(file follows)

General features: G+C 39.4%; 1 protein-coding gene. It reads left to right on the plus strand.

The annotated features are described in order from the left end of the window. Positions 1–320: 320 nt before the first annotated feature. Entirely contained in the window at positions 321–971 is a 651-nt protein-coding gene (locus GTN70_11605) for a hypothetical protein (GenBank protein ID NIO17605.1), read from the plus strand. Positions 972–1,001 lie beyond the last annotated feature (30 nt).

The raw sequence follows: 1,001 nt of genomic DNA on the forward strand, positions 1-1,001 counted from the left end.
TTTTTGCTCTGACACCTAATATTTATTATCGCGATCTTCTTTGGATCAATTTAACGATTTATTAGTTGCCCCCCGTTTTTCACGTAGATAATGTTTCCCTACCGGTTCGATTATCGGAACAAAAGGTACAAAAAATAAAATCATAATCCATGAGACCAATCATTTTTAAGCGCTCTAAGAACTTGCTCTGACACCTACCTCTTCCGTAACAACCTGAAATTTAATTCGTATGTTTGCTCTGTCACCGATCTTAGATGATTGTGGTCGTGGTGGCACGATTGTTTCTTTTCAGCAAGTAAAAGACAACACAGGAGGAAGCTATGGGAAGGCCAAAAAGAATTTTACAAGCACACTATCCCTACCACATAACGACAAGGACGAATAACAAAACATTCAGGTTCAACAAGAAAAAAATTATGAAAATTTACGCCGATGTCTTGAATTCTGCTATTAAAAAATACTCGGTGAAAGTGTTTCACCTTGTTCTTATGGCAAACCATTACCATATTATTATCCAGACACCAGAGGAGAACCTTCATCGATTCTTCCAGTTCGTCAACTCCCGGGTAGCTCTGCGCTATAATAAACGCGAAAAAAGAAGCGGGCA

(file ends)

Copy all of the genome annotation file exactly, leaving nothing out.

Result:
General features: G+C 39.4%; 1 protein-coding gene. It reads left to right on the plus strand.

The annotated features are described in order from the left end of the window. Positions 1–320: 320 nt before the first annotated feature. Entirely contained in the window at positions 321–971 is a 651-nt protein-coding gene (locus GTN70_11605) for a hypothetical protein (GenBank protein ID NIO17605.1), read from the plus strand. Positions 972–1,001 lie beyond the last annotated feature (30 nt).

The raw sequence follows: 1,001 nt of genomic DNA on the forward strand, positions 1-1,001 counted from the left end.
TTTTTGCTCTGACACCTAATATTTATTATCGCGATCTTCTTTGGATCAATTTAACGATTTATTAGTTGCCCCCCGTTTTTCACGTAGATAATGTTTCCCTACCGGTTCGATTATCGGAACAAAAGGTACAAAAAATAAAATCATAATCCATGAGACCAATCATTTTTAAGCGCTCTAAGAACTTGCTCTGACACCTACCTCTTCCGTAACAACCTGAAATTTAATTCGTATGTTTGCTCTGTCACCGATCTTAGATGATTGTGGTCGTGGTGGCACGATTGTTTCTTTTCAGCAAGTAAAAGACAACACAGGAGGAAGCTATGGGAAGGCCAAAAAGAATTTTACAAGCACACTATCCCTACCACATAACGACAAGGACGAATAACAAAACATTCAGGTTCAACAAGAAAAAAATTATGAAAATTTACGCCGATGTCTTGAATTCTGCTATTAAAAAATACTCGGTGAAAGTGTTTCACCTTGTTCTTATGGCAAACCATTACCATATTATTATCCAGACACCAGAGGAGAACCTTCATCGATTCTTCCAGTTCGTCAACTCCCGGGTAGCTCTGCGCTATAATAAACGCGAAAAAAGAAGCGGGCA